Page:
Robyn Flipse, MS, MA, RDN, “The Everyday RD,” is an author and nutrition consultant who has headed the nutrition services department in a large teaching hospital and maintained a private practice where she provided diet therapy to individuals and families. With more than 30 years of experience, Robyn is motivated by the opportunity to help people make the best eating decisions for their everyday diet. She believes that choosing what to eat should not be a daily battle and aims to separate the facts from the fiction so you can enjoy eating well.

 

Hunger and appetite are not the same

Hunger versus Appetite: Learning the Difference is Key to Weight Management

This post was written as a guest blog for SplendaLiving.com. You can read the original post here.

I have been compensated for my time by McNeil Nutritionals, LLC, the maker of SPLENDA® Sweetener Products. All statements and opinions are my own. I have pledged to Blog With Integrity, asserting that the trust of my readers and the blogging community is vitally important to me.

When I hear people say they don’t use low calorie sweeteners because they believe they’ll lead to food cravings, I’m always surprised. When I want something sweet and chocolaty I just reach for a dish of sugar free chocolate pudding or cup of no added sugar hot cocoa because they always satisfy me, and with far fewer calories than if I went for the full sugar version!

I have used a number of different no and low calorie sweeteners in my life, and continue to use them, and have never experienced anything close to a craving when eating a food or drink containing them. My experience is confirmed by studies that show people did not report increased appetite when given food and beverages sweetened with sugar substitutes.

All of the discussion over whether these sweeteners can really make us eat more, or want to eat more, got me thinking about just how complex our eating behavior really is. After reading this brief summary I think you’ll agree there are more triggers to food cravings than sweeteners.

Learning to Eat

Human beings come into the world with two basic drives that control when we eat: hunger and satiety. Hunger makes us seek food and satiety keeps us from thinking about it again until we are hungry again. You can see these innate mechanisms at work in any healthy newborn baby.

We do not start out life knowing what to eat. We must be taught what is edible and how to feed ourselves. These lessons are shaped by many things. Think about how your own food choices have been influenced by your family food traditions, religious dietary practices, health beliefs, food labeling, cost, advertising, peer pressure and serving sizes, just to name a few. Our exposure to the many factors that shape our own eating behavior begins at birth and continues throughout our lives. These influences are part of every food decision we make.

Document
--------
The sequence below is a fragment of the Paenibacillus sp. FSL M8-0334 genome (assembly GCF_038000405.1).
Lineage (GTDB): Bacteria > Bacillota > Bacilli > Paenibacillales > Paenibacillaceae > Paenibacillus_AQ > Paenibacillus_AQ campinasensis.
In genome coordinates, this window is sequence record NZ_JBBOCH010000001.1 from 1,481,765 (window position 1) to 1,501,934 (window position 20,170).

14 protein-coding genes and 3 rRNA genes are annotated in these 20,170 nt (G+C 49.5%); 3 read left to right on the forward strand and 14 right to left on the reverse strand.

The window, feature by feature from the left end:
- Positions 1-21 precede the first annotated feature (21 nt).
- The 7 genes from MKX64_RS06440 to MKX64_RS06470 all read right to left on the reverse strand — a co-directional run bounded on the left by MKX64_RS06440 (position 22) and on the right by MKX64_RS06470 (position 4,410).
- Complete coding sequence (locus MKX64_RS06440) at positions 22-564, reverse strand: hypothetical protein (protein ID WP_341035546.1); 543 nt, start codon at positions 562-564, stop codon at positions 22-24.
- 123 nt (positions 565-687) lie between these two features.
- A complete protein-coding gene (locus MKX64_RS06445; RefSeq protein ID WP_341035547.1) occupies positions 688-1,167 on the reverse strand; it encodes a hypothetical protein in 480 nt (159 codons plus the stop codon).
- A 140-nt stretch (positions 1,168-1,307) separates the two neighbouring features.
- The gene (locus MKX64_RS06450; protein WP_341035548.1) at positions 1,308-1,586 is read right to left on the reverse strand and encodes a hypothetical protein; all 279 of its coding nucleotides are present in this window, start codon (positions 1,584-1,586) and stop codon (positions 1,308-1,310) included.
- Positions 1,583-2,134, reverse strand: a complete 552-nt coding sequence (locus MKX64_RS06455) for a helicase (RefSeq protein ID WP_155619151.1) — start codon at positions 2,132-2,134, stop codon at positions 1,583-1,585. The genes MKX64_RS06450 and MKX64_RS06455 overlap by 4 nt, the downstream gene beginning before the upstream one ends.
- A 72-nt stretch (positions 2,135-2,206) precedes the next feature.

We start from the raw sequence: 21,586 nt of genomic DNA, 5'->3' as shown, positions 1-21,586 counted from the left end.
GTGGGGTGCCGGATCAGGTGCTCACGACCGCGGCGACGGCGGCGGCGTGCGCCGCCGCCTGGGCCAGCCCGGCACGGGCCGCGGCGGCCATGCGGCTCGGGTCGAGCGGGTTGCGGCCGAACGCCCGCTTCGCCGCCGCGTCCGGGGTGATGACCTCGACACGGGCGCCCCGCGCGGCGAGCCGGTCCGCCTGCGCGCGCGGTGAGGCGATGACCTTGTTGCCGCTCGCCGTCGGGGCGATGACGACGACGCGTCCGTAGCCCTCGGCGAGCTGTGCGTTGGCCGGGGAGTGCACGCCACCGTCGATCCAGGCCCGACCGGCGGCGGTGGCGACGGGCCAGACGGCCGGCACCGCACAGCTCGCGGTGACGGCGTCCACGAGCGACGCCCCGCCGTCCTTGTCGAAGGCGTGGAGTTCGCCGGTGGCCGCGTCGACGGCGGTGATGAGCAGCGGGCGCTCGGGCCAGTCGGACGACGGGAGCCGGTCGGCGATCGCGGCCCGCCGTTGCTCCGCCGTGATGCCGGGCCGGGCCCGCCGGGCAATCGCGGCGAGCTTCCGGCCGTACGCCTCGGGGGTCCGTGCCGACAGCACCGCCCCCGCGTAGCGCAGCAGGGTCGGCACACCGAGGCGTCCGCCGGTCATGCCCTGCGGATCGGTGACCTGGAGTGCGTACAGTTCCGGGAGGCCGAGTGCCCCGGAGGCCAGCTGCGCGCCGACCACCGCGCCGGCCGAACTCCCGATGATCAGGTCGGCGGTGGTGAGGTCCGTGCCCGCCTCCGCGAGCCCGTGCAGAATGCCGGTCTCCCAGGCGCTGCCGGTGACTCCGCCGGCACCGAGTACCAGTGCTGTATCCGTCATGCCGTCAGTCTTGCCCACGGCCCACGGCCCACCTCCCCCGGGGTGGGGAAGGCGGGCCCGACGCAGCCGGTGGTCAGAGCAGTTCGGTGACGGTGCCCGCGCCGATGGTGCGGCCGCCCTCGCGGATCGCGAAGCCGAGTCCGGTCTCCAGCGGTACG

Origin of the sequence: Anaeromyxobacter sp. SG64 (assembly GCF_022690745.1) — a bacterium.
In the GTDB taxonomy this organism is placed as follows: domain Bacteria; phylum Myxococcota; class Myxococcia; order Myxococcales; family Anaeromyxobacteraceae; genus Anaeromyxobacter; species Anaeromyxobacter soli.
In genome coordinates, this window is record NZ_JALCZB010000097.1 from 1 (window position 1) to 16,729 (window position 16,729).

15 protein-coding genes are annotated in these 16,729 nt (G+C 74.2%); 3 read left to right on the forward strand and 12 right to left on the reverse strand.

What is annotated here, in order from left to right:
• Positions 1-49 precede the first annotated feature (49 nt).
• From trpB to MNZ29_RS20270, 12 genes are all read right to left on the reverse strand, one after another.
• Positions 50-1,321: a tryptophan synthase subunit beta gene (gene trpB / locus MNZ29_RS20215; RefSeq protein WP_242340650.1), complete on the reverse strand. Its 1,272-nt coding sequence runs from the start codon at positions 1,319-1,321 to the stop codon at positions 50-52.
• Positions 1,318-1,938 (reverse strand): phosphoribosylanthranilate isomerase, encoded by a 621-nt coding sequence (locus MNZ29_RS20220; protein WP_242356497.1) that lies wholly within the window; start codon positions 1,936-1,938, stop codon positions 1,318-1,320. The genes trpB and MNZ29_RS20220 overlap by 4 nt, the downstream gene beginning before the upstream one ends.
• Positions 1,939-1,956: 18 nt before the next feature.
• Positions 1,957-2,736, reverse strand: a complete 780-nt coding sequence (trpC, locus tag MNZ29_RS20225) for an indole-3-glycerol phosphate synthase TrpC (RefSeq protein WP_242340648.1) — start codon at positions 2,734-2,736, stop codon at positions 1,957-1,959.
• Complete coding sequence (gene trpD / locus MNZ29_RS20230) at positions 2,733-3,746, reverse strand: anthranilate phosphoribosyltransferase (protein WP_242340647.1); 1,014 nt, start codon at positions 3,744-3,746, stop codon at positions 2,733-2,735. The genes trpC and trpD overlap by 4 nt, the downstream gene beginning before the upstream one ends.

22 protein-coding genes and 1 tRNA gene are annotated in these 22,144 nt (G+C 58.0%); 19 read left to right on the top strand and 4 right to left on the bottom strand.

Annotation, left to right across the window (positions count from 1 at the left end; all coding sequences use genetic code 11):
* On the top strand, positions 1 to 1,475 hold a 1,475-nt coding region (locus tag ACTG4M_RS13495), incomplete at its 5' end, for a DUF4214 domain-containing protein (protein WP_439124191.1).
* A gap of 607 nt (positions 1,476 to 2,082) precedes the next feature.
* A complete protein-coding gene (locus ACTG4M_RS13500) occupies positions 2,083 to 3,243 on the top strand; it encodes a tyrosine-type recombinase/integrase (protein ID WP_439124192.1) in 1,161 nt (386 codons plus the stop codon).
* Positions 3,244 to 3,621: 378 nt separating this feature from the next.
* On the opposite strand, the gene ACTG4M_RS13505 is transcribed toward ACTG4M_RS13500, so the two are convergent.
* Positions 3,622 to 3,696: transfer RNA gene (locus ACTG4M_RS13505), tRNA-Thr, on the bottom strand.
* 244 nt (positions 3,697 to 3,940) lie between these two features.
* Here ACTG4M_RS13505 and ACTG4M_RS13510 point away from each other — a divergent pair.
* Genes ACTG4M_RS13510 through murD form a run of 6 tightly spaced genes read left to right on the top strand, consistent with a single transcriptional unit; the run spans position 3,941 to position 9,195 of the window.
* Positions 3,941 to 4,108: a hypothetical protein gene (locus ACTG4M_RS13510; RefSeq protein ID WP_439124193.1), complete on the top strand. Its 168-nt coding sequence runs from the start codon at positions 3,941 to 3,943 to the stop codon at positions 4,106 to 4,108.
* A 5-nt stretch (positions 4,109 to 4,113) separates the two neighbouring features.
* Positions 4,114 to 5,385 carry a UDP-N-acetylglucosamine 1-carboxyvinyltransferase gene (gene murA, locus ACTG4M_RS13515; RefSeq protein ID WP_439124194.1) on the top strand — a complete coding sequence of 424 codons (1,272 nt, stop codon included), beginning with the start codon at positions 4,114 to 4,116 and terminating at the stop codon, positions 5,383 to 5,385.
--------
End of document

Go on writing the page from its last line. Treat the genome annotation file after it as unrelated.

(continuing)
Separating Our Wants from Our Needs

Now let’s get back to those internal signals, hunger and satiety. When a wide variety of good tasting food is readily available virtually all of the time, external forces can easily override the internal signals that tell us when to eat and how much. If that happens often enough we soon have a difficult time telling the difference between our hunger (a physiological need for food) and our appetite (a psychological desire to eat). If you’ve ever ordered a delicious dessert right after eating a three course meal then you know how your appetite can get the best of you!

Ignoring our internal signals of hunger and satiety can also explain why some people think drinking a diet soda can make them overeat. Here’s what may really be happening: if someone is hungry and grabs a can of diet soda instead of getting something to eat, they will still be hungry soon after they finish the soda. Since a serving of diet soda has little or no calories, it’s like drinking a glass of water. The longer they ignore the feeling of hunger the greater the likelihood that they will overeat when they finally get some food because by then they are really hungry. But that is not the fault of the diet soda; it was hunger all along!

These are just some of the examples that illustrate how complex human eating behavior is compared to other animals. Our individual eating behavior is also unique when compared to other people, whether family members, friends or folks we’ve never met around the world. You could say no two people eat in exactly the same way.

That is why I do not believe low calorie sweeteners, such as SPLENDA® Brand Sweetener (sucralose), can make us eat more or crave sweets. But it’s reassuring to know there’s plenty of scientific evidence that shows low calorie sweeteners do not stimulate appetite or food intake and don’t cause weight gain. In fact, millions of people use them every day to help with weight management, but when people overeat, there are a million other reasons why.

 

save cash by cutting calories

How Counting Calories is Like Saving Money

This post was written as a guest blog for SplendaLiving.com. You can read the original post here.

I have been compensated for my time by McNeil Nutritionals, LLC, the maker of SPLENDA® Sweetener Products. All statements and opinions are my own. I have pledged to Blog With Integrity, asserting that the trust of my readers and the blogging community is vitally important to me.